1300 jobs at risk as Beales collapses into administration

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1000 jobs at risk as Beales officially falls into administration
Beales owner Tony Brown has reportedly worked “tirelessly” to secure a future for the Bournemouth-based department store.
// Beales has officially collapsed into administration
// The department store appointed KPMG as administrators after failing to find a new owner
// 1300 employees are at risk, although none of the 22 Beales stores are to shut down immediately

Beales has officially fallen into administration after failing to secure a sale to a new owner.

The department store appointed KPMG as administrators following a board meeting this morning.

While the retailer’s 1300-plus employees are now at risk of losing their jobs, it is understood that Beales’ 22 stores will operate as per usual, with no immediate closures confirmed although the retailer’s website has been taken down.


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KPMG will also continue to seek a buyer for the 139-year-old business during the administration process.

The collapse comes after the Bournemouth-based department store chain, founded in 1881, filed notice of its intention to appoint administrators last week.

It had been mulling its future prospects amid a strategic business review that commenced in December.

Beales owner Tony Brown reportedly worked “tirelessly” to secure a future for the business.

Just before Christmas, the business appointed KPMG to conduct a strategic review and to examine different options for refinancing.

One the options included putting Beales up for sale.

The retailer had also been negotiating with landlords in the hopes of securing cuts to the rent of some if its 22 stores.

Beales employs around 1000 staff and another 300 in concessions, and all of its stores are located in regional cities and towns.

In the financial year to March 2019, the department store registered a loss of £3.1 million, up from £1.3 million for the year earlier.

The poor trading was attributed to rising costs, including business rates, and a dip in sales.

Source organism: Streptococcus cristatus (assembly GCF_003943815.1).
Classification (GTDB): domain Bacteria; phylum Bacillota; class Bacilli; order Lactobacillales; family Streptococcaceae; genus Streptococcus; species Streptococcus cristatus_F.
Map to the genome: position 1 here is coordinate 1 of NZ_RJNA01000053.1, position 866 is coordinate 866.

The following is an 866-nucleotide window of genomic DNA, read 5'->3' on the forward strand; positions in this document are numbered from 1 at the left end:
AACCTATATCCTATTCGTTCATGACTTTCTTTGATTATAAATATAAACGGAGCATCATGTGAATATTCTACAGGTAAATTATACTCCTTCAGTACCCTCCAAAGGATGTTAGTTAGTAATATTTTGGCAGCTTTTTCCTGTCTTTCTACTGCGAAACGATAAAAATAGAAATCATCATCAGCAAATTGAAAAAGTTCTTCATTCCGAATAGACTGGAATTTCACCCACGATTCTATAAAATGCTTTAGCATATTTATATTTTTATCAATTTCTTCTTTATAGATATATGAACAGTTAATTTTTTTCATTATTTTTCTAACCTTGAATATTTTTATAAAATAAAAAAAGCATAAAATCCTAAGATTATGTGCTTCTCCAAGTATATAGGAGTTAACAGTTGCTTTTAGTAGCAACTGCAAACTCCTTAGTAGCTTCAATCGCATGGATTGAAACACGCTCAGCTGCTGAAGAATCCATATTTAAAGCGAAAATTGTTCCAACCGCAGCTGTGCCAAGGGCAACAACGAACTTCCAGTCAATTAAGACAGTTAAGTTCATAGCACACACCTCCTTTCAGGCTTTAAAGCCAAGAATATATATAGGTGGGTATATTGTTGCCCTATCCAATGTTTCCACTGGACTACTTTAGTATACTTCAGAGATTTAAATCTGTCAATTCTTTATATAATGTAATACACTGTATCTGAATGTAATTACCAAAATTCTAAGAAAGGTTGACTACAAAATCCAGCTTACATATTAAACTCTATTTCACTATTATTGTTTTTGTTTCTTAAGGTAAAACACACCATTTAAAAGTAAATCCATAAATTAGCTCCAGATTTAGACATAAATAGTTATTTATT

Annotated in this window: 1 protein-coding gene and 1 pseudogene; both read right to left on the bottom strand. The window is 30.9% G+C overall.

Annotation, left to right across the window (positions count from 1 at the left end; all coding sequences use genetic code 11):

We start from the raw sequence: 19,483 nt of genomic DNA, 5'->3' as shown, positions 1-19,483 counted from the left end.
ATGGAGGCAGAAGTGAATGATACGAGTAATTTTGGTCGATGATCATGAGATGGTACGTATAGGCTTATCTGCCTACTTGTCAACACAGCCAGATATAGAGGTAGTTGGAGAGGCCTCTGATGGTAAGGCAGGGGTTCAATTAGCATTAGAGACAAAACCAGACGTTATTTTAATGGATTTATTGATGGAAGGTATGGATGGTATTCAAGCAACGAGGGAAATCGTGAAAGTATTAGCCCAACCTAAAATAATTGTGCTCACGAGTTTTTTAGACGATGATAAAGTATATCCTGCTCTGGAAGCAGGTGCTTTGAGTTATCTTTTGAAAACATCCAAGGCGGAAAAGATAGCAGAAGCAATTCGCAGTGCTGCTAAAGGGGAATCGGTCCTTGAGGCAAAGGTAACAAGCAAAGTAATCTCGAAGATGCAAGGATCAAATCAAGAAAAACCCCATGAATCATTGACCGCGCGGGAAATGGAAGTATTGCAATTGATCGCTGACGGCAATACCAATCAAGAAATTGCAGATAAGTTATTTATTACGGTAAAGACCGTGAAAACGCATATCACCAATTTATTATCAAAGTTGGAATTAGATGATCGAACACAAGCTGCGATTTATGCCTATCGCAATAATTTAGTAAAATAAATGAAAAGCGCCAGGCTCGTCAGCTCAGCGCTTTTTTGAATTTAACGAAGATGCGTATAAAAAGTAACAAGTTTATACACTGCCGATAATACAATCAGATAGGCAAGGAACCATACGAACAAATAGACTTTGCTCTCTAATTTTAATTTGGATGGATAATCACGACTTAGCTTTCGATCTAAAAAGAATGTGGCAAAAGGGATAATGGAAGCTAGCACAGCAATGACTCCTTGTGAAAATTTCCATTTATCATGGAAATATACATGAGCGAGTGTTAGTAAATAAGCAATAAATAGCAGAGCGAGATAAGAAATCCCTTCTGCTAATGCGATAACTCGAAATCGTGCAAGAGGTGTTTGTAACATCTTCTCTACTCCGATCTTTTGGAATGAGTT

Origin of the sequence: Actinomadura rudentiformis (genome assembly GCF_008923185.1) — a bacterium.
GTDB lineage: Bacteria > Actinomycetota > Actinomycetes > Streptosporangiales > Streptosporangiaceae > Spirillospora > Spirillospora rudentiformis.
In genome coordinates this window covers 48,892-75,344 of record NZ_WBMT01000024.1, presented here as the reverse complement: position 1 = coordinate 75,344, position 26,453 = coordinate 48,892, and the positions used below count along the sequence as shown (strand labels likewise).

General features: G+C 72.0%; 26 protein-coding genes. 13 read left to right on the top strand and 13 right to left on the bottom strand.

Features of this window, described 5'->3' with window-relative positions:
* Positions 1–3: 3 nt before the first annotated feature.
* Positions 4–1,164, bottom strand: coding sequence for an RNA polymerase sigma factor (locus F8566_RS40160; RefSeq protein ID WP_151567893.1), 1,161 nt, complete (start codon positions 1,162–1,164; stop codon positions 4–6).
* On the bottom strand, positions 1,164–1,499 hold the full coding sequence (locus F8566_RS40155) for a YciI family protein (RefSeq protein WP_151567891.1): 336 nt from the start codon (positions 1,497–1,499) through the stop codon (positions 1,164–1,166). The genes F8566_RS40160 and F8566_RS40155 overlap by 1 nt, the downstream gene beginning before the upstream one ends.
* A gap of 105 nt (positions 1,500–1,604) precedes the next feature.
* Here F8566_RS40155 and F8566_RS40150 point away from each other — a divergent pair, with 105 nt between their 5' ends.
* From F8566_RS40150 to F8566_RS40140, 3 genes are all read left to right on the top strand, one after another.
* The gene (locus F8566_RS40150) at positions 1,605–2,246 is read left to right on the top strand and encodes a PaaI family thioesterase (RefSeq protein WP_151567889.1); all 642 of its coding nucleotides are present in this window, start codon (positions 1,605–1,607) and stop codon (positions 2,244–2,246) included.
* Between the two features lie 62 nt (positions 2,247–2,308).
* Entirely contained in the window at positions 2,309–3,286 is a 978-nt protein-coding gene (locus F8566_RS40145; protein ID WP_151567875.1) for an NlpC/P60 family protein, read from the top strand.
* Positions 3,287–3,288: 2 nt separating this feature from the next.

Last week, property consultancy firm Colliers International estimated that Beales paid £1.06 million more in business rates than it should have in the years since the revaluation of the commercial property tax scheme.

Beales was a public company for two decades until its shares were delisted in 2015. It has since been owned by several different private investors.

In 2016, it secured a CVA which saw rent reductions at 11 of its then-29 stores.

In October 2018, Beales was sold in a management buy-out to group chief executive Tony Brown.

The collapse comes as department stores in particular have suffered hardest from the high street downturn.

House of Fraser fell into administration in mid-2018, before it was snapped up by Mike Ashley’s Frasers Group – then known as Sports Direct International.

Last year, Ashley described how the House of Fraser’s finances were “nothing short of terminal in nature”.

Debenhams also fell into administration last year and was rescued by its lenders who launched a CVA shortly after.

The CVA has so far led to 19 Debenhams stores closing this month, with more planned in the future.

John Lewis suffered a tough Christmas too, with its parent company warning that the annual staff bonus could be scrapped this year.

Managing director Paula Nickolds also exited the department store amid its Christmas trading update.

Beales has stores in the following towns and cities:

  • Beccles
  • Bedford
  • Bournemouth
  • Chipping Norton
  • Diss
  • Fareham
  • Hexham
  • Keighley
  • Kendal
  • Lowestoft
  • Mansfield
  • Perth
  • Peterborough
  • Poole
  • Skegness
  • Southport
  • Spalding
  • St Neots
  • Tonbridge
  • Wisbech
  • Worthing
  • Yeovil

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2 COMMENTS

  1. Poor old Beales. As a child I remember their wonderful store in Bournemouth. It is so sad that a company like Beales is ‘going to the wall’.
    Giving any administration to a behemoth like KPMG is risky.
    As a Retail Surveyor with over 40 (forty) years experience I would add that a firm like KPMG is unlikely to act in the best interest of the Clients (Beales)? KPMG will deal with the matter in haste so that only some of the Creditors get paid quickly.

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